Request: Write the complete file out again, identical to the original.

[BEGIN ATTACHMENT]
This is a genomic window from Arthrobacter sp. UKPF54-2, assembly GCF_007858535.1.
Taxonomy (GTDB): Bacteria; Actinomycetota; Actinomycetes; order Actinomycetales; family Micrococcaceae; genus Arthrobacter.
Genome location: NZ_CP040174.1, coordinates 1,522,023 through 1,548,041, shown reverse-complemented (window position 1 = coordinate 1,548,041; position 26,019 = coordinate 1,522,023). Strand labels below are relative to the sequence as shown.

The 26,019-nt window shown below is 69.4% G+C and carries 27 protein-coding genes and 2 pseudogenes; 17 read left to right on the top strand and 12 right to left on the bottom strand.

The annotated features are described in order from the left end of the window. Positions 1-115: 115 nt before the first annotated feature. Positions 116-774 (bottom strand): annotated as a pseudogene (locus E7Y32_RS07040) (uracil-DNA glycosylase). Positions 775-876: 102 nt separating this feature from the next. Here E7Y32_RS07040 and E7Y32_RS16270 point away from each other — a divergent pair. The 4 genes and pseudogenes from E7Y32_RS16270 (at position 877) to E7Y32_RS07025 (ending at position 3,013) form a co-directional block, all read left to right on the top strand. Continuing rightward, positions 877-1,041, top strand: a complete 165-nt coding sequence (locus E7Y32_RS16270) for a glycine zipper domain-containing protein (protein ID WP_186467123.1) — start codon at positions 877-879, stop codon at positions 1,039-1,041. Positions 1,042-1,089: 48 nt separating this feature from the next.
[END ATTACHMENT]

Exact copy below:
This is a genomic window from Arthrobacter sp. UKPF54-2, assembly GCF_007858535.1.
Taxonomy (GTDB): Bacteria; Actinomycetota; Actinomycetes; order Actinomycetales; family Micrococcaceae; genus Arthrobacter.
Genome location: NZ_CP040174.1, coordinates 1,522,023 through 1,548,041, shown reverse-complemented (window position 1 = coordinate 1,548,041; position 26,019 = coordinate 1,522,023). Strand labels below are relative to the sequence as shown.

The 26,019-nt window shown below is 69.4% G+C and carries 27 protein-coding genes and 2 pseudogenes; 17 read left to right on the top strand and 12 right to left on the bottom strand.

The annotated features are described in order from the left end of the window. Positions 1-115: 115 nt before the first annotated feature. Positions 116-774 (bottom strand): annotated as a pseudogene (locus E7Y32_RS07040) (uracil-DNA glycosylase). Positions 775-876: 102 nt separating this feature from the next. Here E7Y32_RS07040 and E7Y32_RS16270 point away from each other — a divergent pair. The 4 genes and pseudogenes from E7Y32_RS16270 (at position 877) to E7Y32_RS07025 (ending at position 3,013) form a co-directional block, all read left to right on the top strand. Continuing rightward, positions 877-1,041, top strand: a complete 165-nt coding sequence (locus E7Y32_RS16270) for a glycine zipper domain-containing protein (protein ID WP_186467123.1) — start codon at positions 877-879, stop codon at positions 1,039-1,041. Positions 1,042-1,089: 48 nt separating this feature from the next.